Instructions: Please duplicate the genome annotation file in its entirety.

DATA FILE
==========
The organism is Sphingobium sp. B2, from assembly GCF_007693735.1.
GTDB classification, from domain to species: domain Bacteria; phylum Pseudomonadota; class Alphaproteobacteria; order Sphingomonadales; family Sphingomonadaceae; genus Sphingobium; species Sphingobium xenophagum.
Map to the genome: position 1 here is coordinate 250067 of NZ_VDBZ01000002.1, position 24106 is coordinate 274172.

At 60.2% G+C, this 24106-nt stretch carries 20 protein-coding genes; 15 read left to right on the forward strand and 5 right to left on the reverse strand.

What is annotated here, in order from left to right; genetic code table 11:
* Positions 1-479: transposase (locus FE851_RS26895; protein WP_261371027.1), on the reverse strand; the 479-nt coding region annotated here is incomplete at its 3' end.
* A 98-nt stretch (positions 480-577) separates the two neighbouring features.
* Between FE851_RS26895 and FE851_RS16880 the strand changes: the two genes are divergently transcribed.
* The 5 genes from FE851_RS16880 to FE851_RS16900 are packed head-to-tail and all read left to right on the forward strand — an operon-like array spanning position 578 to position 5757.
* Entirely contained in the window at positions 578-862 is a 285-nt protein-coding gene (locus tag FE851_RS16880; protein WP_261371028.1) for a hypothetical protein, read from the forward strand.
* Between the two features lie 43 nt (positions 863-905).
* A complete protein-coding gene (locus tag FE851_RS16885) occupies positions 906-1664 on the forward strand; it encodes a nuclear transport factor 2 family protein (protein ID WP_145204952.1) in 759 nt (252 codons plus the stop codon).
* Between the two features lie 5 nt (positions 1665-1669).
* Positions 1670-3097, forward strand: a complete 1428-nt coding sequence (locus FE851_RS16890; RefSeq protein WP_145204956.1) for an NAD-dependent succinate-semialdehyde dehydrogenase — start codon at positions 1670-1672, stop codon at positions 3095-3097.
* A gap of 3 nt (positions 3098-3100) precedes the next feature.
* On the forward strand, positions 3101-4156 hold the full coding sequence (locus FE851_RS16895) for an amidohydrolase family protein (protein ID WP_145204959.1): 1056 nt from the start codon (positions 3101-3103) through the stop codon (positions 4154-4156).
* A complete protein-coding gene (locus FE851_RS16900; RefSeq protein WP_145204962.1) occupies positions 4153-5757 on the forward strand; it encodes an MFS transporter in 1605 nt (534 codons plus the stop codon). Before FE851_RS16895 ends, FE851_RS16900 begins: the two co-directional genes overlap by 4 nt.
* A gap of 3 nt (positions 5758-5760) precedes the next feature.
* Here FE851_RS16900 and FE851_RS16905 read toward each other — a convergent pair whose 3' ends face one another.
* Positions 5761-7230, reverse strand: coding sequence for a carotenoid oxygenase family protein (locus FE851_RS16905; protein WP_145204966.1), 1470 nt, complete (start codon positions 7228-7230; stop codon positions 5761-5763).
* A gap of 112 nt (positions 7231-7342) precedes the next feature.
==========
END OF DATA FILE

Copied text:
The organism is Sphingobium sp. B2, from assembly GCF_007693735.1.
GTDB classification, from domain to species: domain Bacteria; phylum Pseudomonadota; class Alphaproteobacteria; order Sphingomonadales; family Sphingomonadaceae; genus Sphingobium; species Sphingobium xenophagum.
Map to the genome: position 1 here is coordinate 250067 of NZ_VDBZ01000002.1, position 24106 is coordinate 274172.

At 60.2% G+C, this 24106-nt stretch carries 20 protein-coding genes; 15 read left to right on the forward strand and 5 right to left on the reverse strand.

What is annotated here, in order from left to right; genetic code table 11:
* Positions 1-479: transposase (locus FE851_RS26895; protein WP_261371027.1), on the reverse strand; the 479-nt coding region annotated here is incomplete at its 3' end.
* A 98-nt stretch (positions 480-577) separates the two neighbouring features.
* Between FE851_RS26895 and FE851_RS16880 the strand changes: the two genes are divergently transcribed.
* The 5 genes from FE851_RS16880 to FE851_RS16900 are packed head-to-tail and all read left to right on the forward strand — an operon-like array spanning position 578 to position 5757.
* Entirely contained in the window at positions 578-862 is a 285-nt protein-coding gene (locus tag FE851_RS16880; protein WP_261371028.1) for a hypothetical protein, read from the forward strand.
* Between the two features lie 43 nt (positions 863-905).
* A complete protein-coding gene (locus tag FE851_RS16885) occupies positions 906-1664 on the forward strand; it encodes a nuclear transport factor 2 family protein (protein ID WP_145204952.1) in 759 nt (252 codons plus the stop codon).
* Between the two features lie 5 nt (positions 1665-1669).
* Positions 1670-3097, forward strand: a complete 1428-nt coding sequence (locus FE851_RS16890; RefSeq protein WP_145204956.1) for an NAD-dependent succinate-semialdehyde dehydrogenase — start codon at positions 1670-1672, stop codon at positions 3095-3097.
* A gap of 3 nt (positions 3098-3100) precedes the next feature.
* On the forward strand, positions 3101-4156 hold the full coding sequence (locus FE851_RS16895) for an amidohydrolase family protein (protein ID WP_145204959.1): 1056 nt from the start codon (positions 3101-3103) through the stop codon (positions 4154-4156).
* A complete protein-coding gene (locus FE851_RS16900; RefSeq protein WP_145204962.1) occupies positions 4153-5757 on the forward strand; it encodes an MFS transporter in 1605 nt (534 codons plus the stop codon). Before FE851_RS16895 ends, FE851_RS16900 begins: the two co-directional genes overlap by 4 nt.
* A gap of 3 nt (positions 5758-5760) precedes the next feature.
* Here FE851_RS16900 and FE851_RS16905 read toward each other — a convergent pair whose 3' ends face one another.
* Positions 5761-7230, reverse strand: coding sequence for a carotenoid oxygenase family protein (locus FE851_RS16905; protein WP_145204966.1), 1470 nt, complete (start codon positions 7228-7230; stop codon positions 5761-5763).
* A gap of 112 nt (positions 7231-7342) precedes the next feature.